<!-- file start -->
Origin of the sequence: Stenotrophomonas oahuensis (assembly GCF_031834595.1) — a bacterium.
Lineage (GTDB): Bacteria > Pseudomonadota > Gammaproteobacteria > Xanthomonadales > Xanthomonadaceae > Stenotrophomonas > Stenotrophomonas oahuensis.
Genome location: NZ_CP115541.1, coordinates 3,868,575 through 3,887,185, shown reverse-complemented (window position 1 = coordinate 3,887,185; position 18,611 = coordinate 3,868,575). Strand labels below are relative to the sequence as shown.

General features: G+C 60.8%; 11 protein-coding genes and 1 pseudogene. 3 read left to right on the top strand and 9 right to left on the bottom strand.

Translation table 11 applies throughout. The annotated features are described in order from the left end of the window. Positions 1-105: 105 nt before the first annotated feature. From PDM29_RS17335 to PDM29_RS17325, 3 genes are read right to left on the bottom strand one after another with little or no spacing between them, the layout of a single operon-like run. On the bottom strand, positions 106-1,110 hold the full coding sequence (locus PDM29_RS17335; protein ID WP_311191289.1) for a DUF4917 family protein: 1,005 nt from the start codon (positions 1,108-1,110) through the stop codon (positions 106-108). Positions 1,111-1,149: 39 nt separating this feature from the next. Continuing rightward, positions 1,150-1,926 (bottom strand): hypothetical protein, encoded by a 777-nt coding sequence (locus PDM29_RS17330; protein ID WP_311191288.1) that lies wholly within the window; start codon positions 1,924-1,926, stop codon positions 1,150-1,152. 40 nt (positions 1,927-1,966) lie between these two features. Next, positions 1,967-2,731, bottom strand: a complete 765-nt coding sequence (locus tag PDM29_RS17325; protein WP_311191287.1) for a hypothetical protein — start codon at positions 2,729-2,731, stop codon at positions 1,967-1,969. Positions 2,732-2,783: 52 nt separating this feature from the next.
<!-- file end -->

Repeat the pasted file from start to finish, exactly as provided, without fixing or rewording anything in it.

Origin of the sequence: Stenotrophomonas oahuensis (assembly GCF_031834595.1) — a bacterium.
Lineage (GTDB): Bacteria > Pseudomonadota > Gammaproteobacteria > Xanthomonadales > Xanthomonadaceae > Stenotrophomonas > Stenotrophomonas oahuensis.
Genome location: NZ_CP115541.1, coordinates 3,868,575 through 3,887,185, shown reverse-complemented (window position 1 = coordinate 3,887,185; position 18,611 = coordinate 3,868,575). Strand labels below are relative to the sequence as shown.

General features: G+C 60.8%; 11 protein-coding genes and 1 pseudogene. 3 read left to right on the top strand and 9 right to left on the bottom strand.

Translation table 11 applies throughout. The annotated features are described in order from the left end of the window. Positions 1-105: 105 nt before the first annotated feature. From PDM29_RS17335 to PDM29_RS17325, 3 genes are read right to left on the bottom strand one after another with little or no spacing between them, the layout of a single operon-like run. On the bottom strand, positions 106-1,110 hold the full coding sequence (locus PDM29_RS17335; protein ID WP_311191289.1) for a DUF4917 family protein: 1,005 nt from the start codon (positions 1,108-1,110) through the stop codon (positions 106-108). Positions 1,111-1,149: 39 nt separating this feature from the next. Continuing rightward, positions 1,150-1,926 (bottom strand): hypothetical protein, encoded by a 777-nt coding sequence (locus PDM29_RS17330; protein ID WP_311191288.1) that lies wholly within the window; start codon positions 1,924-1,926, stop codon positions 1,150-1,152. 40 nt (positions 1,927-1,966) lie between these two features. Next, positions 1,967-2,731, bottom strand: a complete 765-nt coding sequence (locus tag PDM29_RS17325; protein WP_311191287.1) for a hypothetical protein — start codon at positions 2,729-2,731, stop codon at positions 1,967-1,969. Positions 2,732-2,783: 52 nt separating this feature from the next.